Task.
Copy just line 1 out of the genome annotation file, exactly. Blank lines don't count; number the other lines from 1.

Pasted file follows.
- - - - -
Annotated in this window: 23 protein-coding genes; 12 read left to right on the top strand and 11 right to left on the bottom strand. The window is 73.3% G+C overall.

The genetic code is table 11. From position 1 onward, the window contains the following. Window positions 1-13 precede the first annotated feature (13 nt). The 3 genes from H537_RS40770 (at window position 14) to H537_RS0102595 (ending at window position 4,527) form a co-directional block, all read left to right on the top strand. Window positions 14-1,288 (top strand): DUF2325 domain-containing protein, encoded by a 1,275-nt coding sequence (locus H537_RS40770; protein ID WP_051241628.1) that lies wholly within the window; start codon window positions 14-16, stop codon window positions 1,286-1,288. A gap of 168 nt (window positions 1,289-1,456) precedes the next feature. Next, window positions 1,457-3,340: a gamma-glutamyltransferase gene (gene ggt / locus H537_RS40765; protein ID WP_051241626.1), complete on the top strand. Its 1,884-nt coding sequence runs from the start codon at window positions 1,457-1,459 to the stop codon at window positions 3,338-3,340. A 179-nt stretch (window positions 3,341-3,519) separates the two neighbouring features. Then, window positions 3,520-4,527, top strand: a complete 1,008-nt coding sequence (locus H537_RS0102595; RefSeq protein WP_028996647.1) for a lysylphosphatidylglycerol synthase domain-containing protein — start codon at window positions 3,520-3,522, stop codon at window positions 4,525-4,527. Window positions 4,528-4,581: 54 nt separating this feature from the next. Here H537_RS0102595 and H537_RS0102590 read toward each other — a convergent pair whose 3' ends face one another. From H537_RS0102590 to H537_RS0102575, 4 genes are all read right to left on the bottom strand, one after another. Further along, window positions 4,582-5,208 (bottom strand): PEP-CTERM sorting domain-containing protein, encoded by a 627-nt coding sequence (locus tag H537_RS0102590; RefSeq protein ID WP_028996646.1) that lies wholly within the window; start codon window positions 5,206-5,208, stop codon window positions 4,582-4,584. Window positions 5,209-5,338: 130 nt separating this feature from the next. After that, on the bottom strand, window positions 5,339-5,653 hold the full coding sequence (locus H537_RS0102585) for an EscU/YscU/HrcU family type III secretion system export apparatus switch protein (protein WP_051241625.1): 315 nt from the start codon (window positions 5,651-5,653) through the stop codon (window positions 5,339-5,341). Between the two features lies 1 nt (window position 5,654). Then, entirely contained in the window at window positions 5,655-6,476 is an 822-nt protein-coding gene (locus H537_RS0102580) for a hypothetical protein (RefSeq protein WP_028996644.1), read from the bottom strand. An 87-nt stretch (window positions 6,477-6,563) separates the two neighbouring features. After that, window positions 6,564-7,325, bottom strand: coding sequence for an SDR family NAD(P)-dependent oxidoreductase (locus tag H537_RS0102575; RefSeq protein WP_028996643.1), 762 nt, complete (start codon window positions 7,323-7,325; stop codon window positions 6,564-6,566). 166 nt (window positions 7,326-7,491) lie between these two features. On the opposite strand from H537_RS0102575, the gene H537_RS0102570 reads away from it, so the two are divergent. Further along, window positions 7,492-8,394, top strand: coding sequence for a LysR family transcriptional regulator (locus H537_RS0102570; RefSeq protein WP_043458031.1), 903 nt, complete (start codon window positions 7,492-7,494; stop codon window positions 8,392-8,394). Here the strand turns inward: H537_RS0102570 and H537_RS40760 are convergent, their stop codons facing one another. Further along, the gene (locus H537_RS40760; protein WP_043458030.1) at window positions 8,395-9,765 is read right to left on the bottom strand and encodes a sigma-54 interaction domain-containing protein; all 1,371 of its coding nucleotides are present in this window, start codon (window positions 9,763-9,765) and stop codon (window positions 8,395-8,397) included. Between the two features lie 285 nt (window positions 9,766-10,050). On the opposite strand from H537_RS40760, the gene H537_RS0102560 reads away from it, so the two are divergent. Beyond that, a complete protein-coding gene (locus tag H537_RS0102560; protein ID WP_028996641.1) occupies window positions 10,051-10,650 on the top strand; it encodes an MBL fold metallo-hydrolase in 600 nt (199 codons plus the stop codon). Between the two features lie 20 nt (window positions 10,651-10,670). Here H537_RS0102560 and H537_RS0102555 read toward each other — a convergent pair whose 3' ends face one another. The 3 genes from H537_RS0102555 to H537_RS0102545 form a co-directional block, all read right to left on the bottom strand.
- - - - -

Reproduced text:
Annotated in this window: 23 protein-coding genes; 12 read left to right on the top strand and 11 right to left on the bottom strand. The window is 73.3% G+C overall.